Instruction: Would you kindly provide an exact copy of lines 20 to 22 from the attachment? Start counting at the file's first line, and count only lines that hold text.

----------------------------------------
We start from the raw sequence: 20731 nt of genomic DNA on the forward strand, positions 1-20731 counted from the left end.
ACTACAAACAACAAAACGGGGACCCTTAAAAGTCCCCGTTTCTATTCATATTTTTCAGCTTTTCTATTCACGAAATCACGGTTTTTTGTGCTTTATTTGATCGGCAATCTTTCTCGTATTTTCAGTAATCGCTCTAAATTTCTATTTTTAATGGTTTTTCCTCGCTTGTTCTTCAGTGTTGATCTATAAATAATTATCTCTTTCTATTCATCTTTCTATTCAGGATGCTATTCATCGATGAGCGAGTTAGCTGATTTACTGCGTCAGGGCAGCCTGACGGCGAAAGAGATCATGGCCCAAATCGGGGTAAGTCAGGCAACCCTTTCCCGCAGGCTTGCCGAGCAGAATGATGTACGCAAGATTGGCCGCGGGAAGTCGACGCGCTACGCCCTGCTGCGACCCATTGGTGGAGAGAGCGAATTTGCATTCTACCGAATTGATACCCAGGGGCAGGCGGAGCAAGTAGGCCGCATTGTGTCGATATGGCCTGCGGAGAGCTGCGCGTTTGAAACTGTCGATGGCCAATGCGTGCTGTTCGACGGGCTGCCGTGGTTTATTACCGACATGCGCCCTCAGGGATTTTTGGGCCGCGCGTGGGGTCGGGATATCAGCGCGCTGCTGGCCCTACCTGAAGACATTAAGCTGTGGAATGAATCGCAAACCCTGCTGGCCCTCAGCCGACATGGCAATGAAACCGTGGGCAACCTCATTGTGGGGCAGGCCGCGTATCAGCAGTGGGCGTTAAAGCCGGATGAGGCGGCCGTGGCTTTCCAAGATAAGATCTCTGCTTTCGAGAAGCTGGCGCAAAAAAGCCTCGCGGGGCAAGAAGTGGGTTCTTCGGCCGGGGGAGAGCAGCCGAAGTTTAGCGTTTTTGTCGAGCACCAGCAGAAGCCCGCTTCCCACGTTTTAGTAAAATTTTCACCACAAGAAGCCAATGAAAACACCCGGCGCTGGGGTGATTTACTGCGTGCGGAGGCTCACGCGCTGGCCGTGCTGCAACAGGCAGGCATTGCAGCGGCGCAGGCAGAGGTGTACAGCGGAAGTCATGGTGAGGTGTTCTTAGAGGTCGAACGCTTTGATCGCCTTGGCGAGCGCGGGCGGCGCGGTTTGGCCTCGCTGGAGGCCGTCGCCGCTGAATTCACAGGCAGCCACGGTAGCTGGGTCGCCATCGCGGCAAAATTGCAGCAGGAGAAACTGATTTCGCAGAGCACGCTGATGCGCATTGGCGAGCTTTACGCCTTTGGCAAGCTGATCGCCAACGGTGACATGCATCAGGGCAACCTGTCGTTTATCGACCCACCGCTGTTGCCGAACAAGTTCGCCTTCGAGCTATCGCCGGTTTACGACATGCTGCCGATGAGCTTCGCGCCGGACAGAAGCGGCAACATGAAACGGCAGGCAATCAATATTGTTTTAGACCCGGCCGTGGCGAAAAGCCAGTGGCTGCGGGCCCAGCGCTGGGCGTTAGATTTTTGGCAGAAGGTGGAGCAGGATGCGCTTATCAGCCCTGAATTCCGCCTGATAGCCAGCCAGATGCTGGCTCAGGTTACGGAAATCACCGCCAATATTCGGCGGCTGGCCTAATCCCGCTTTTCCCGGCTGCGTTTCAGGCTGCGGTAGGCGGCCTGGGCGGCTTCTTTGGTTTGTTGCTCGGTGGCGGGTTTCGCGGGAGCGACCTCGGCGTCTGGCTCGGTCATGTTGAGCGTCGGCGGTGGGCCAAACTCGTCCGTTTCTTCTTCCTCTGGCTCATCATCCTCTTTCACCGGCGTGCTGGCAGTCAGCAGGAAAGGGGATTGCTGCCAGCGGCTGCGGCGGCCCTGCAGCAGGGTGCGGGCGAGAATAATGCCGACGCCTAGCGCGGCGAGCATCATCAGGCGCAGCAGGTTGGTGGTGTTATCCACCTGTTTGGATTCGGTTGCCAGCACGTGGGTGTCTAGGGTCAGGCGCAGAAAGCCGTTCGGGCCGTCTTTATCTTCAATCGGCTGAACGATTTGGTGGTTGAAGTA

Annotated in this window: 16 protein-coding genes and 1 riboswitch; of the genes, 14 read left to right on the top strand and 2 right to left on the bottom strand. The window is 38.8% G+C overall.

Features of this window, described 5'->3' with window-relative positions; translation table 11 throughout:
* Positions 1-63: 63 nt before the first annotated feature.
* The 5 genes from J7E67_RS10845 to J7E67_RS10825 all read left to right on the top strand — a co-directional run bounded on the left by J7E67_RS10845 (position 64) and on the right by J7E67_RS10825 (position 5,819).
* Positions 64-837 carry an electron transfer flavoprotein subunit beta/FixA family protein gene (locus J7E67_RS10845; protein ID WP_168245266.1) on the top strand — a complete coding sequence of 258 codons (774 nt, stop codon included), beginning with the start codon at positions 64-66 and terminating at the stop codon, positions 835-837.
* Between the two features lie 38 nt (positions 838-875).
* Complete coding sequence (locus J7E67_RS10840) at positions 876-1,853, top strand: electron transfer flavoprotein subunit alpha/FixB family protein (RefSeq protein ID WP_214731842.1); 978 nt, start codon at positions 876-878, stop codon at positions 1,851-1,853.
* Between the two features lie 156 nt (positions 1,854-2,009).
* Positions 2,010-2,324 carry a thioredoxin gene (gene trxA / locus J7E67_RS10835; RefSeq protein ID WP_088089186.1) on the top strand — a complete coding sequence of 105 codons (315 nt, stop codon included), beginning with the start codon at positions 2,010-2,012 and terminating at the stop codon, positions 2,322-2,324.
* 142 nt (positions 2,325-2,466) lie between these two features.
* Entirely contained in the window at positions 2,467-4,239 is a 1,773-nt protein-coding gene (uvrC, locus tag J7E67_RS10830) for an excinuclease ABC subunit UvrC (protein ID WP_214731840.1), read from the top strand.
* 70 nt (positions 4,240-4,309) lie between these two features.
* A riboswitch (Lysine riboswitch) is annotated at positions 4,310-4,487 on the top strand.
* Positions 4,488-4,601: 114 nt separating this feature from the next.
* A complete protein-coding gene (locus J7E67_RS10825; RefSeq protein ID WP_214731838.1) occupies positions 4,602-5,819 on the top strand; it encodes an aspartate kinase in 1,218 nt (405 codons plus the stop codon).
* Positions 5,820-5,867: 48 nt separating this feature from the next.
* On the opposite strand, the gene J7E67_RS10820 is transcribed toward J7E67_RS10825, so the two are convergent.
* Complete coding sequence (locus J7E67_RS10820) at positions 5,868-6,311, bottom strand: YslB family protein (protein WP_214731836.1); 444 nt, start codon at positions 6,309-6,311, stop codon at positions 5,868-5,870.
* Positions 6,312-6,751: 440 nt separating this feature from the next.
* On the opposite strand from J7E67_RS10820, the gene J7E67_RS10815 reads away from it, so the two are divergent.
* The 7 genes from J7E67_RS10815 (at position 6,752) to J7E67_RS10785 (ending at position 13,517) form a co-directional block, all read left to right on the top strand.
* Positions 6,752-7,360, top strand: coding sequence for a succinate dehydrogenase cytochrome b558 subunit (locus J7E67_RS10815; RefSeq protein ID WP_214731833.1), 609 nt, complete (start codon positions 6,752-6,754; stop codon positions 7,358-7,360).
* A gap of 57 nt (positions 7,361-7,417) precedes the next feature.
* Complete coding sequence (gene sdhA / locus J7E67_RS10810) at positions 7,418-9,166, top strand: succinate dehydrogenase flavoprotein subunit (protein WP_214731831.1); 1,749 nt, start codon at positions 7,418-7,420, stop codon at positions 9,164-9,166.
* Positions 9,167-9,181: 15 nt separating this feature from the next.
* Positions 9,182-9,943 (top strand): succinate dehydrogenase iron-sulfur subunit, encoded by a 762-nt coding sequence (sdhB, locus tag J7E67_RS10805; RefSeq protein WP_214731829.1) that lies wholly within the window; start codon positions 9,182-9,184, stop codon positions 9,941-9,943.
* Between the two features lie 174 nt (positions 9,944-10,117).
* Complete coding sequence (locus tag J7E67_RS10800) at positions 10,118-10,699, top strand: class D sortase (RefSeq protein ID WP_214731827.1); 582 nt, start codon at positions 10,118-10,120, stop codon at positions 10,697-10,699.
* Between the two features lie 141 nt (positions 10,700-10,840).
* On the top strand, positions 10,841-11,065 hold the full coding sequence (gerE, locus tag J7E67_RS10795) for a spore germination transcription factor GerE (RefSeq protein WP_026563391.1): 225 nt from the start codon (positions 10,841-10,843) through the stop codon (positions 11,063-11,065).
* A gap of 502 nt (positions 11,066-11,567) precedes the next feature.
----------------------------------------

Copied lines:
* Complete coding sequence (locus J7E67_RS10820) at positions 5,868-6,311, bottom strand: YslB family protein (protein WP_214731836.1); 444 nt, start codon at positions 6,309-6,311, stop codon at positions 5,868-5,870.
* Positions 6,312-6,751: 440 nt separating this feature from the next.
* On the opposite strand from J7E67_RS10820, the gene J7E67_RS10815 reads away from it, so the two are divergent.